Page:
#5  
Old 02-24-08, 05:51 PM
Unclediezel's Avatar
Member
Join Date: Dec 2006
Location: Northeastern PA.
Posts: 2,230
Received 0 Votes on 0 Posts
The attic Junction sounds completely feasible....CHECK IT OUT!!!!

The fact that it has been that way for so long , and never caused a problem until you looked for one, means it is probably reasonably safe as it stands. However, "The Powers That Be" say that this is incorrect, and "UnAcceptable". You are stuck in the middle.

Yes the WHite and Black are crossed somewhere...You have the ability to reason this far, so the proper repair is not "BEYOND" your ability. I would suggest dedicating a Weekend to figuring it out, and correcting it, and "Be Done With It", Instead of losing sleep thinking about it for another 20 years.
A verified repair is also an excellent bargaining tool to plant your foot firmly on that base, and earn your wifes trust once and for all...
 
  #6  
Old 02-24-08, 10:38 PM
S
Member
Join Date: Nov 2007
Location: (near) Boise, ID
Posts: 441
Received 0 Votes on 0 Posts
Originally Posted by Jetjok View Post
I was under the impression that reverse polarity was not that big of a deal, because except for a few delicate pieces of electrical equipment, all appliances, etc, are set up to handle this problem. Or am I way off base, as my wife always says I am?? Thanks again for your help.
Your appliances won't know the difference, because you are dealing with alternating current.

However, from a safety standpoint, it is important that the hot and neutral is not reversed. From the hot to ground, you have a voltage potential of 120 volts or so. From neutral to ground in a properly wired circuit, it is nearly zero. The neutral is not as "neutral" as you might think, however, it does carry current, and you don't want to become part of that circuit!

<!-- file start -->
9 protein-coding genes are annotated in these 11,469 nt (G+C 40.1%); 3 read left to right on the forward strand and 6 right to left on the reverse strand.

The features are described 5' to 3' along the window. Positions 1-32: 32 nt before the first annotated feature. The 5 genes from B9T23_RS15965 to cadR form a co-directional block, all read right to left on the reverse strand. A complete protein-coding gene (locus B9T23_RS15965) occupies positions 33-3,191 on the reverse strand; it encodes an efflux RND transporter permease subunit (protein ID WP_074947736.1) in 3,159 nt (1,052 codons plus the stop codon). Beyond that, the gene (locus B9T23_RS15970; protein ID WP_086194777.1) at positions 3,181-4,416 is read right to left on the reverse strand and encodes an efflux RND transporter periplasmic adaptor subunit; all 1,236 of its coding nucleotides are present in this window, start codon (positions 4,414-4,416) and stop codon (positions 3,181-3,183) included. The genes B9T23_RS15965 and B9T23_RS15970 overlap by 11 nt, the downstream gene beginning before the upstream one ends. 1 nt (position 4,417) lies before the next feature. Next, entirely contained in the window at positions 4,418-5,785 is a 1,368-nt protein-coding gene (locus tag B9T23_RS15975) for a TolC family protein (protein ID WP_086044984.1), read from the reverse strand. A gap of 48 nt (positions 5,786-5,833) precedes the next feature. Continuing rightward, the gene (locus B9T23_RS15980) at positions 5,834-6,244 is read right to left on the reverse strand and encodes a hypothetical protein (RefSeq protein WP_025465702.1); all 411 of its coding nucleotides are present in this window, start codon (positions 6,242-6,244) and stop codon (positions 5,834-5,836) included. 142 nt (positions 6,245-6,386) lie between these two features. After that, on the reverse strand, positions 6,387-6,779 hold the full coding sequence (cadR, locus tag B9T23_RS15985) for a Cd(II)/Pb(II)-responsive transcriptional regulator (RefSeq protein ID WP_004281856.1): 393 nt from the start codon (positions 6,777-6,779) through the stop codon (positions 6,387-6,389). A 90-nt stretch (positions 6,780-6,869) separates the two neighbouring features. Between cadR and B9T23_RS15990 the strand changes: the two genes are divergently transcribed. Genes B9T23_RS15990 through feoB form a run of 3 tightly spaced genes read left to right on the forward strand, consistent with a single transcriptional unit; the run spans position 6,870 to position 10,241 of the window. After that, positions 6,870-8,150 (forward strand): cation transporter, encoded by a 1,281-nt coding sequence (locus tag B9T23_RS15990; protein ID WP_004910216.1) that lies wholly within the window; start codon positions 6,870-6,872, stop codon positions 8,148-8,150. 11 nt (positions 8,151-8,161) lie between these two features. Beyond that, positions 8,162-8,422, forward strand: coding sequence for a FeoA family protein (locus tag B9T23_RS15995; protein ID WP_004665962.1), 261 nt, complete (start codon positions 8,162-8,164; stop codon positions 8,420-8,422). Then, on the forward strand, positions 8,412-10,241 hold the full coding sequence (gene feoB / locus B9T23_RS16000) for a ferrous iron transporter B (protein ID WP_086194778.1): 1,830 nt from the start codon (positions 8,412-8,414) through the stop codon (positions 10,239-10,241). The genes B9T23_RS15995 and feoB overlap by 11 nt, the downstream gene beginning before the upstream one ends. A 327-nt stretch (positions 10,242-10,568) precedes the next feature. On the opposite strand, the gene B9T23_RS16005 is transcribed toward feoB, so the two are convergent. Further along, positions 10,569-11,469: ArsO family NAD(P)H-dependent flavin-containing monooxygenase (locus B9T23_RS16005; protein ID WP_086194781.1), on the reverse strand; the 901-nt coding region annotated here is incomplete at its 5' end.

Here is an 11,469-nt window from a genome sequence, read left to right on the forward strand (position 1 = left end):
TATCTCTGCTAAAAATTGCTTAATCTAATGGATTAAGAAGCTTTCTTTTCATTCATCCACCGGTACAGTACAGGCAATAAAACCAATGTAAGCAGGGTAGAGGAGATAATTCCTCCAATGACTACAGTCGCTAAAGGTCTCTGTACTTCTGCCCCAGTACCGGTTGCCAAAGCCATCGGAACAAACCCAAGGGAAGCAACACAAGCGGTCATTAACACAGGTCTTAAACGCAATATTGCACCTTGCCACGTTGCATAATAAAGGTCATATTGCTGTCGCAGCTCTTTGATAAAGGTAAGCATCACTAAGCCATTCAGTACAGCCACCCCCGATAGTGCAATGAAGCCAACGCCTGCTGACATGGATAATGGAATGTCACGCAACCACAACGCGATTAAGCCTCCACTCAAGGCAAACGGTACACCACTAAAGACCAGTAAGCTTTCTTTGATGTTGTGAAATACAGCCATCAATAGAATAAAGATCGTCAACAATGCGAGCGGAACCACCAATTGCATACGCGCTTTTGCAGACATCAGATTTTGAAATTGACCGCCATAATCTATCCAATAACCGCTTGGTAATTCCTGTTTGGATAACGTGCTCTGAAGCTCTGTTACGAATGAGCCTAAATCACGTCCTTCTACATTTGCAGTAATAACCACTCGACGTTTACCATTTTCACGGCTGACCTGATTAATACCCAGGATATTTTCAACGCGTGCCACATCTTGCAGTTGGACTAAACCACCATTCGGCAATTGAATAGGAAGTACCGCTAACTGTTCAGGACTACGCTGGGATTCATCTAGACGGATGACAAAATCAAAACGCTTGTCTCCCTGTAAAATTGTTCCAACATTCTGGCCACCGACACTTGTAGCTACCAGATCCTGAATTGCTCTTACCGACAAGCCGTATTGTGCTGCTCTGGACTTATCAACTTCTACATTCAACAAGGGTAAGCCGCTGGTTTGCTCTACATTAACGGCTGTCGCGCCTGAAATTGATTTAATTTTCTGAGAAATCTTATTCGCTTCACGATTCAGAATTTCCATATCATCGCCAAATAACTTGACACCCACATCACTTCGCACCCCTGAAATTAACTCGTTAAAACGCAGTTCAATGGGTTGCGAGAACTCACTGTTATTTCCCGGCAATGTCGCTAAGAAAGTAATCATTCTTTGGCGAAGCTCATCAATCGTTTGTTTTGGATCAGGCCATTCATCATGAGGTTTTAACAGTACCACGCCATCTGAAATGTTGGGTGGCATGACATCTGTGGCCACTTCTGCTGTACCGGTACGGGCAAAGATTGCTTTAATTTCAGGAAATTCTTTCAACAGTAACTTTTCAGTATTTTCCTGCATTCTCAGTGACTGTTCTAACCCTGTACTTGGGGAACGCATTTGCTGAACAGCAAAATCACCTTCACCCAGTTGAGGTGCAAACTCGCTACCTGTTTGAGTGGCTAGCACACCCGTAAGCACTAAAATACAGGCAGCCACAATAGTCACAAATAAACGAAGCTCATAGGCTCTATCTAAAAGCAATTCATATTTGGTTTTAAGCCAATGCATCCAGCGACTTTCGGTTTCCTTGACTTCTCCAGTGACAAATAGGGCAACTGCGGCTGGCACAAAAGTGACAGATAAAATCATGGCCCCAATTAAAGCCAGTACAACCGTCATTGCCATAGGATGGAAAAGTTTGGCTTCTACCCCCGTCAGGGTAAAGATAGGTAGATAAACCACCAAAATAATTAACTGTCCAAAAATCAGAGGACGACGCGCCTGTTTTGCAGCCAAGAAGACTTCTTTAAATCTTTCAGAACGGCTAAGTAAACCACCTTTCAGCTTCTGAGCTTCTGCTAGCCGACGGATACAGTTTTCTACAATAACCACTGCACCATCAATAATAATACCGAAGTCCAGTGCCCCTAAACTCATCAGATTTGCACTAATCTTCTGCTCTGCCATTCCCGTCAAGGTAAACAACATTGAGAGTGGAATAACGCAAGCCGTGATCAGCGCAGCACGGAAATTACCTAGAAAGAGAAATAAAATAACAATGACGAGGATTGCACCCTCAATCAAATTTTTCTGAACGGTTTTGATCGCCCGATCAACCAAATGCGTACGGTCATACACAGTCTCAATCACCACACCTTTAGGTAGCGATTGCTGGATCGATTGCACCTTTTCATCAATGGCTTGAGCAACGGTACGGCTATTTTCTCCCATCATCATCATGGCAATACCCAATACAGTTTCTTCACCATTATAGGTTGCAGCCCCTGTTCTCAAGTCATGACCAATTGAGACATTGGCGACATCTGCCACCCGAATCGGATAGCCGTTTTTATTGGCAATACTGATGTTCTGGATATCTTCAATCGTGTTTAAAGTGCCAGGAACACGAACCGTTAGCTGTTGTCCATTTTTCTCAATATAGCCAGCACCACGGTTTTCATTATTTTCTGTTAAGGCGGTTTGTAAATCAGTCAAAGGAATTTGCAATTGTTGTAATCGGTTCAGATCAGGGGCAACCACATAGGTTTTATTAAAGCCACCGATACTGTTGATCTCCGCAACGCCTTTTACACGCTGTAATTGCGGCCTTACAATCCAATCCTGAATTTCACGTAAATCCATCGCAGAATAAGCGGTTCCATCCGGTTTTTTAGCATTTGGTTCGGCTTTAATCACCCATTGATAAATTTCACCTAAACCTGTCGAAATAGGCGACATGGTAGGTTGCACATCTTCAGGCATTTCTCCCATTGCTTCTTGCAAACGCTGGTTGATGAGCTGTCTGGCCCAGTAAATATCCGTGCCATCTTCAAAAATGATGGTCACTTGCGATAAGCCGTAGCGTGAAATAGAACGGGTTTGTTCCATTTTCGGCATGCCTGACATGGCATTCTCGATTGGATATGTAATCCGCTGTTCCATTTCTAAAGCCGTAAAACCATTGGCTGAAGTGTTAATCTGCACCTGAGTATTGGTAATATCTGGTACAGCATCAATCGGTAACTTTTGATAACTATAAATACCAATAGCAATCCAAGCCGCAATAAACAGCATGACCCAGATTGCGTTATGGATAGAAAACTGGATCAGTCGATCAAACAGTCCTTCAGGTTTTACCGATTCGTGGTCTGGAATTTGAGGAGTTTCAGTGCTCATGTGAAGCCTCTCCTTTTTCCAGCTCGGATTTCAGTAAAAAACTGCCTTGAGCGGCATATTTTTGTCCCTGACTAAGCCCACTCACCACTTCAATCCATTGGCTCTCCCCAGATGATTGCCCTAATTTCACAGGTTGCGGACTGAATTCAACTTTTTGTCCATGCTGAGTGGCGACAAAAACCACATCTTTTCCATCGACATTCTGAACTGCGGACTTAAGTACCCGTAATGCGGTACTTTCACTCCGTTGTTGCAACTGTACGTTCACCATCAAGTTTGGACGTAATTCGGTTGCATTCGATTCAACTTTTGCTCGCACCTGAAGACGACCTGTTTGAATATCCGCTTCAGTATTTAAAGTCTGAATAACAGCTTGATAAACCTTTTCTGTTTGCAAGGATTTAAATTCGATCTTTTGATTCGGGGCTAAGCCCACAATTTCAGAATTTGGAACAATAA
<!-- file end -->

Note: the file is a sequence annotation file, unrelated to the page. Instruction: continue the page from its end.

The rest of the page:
Some appliances are built to treat the hot and neutral as if both were "hot". You can identify them with a plug that has the same size blades (and no ground).

Other appliances are polarized. For example, appliances that have switches are wired so that the hot wire is the one that's switched. Lamps are wired so that the neutral is connected to the socket and the hot wire is connected to the tab, thereby reducing the risk of shock if you should accidentally contact the socket.

I would check to make sure no other outlets in your kitchen or dining room are on the same circuit as your fridge. If they are, the problem might be in one of those boxes. And, as others have said, the connection could be anywhere.
 
  #7  
Old 02-25-08, 06:24 AM
T
Member
Join Date: Nov 2004
Location: Northern Virginia
Posts: 272
Received 0 Votes on 0 Posts
I'm thinking that perhaps, somewhere in the attic, where the wire was run, someone put in a junction box and married the white wire to the initial black one and the black wire to the initial white one
NOT a pro, but this sounds pretty plausible to me, too. IF there is a juntion box, I'd bet someone wired in a switch pulling power form the box and when sending the white and black down to the switch did not color the white black and got confused in the junction box and connected the "real" white to the black.

Just my thought.
Tom
 
  #8  
Old 02-25-08, 11:36 AM
pcboss's Avatar
Forum Topic Moderator
Join Date: Jul 2002
Location: Maryland
Posts: 15,252
Received 113 Votes on 98 Posts
Originally Posted by nova_gh View Post
But when you face the outlet the hot should be on the right, neutral left.
Hope that helps
nova_gh
master electrician
Left and right, or up and down have no relationship to which slot is the hot or neutral. You need to look at the terminal colors.
 
 

Thread Tools
Search this Thread
 
Ask a Question
Question Title:
Description:
Your question will be posted in: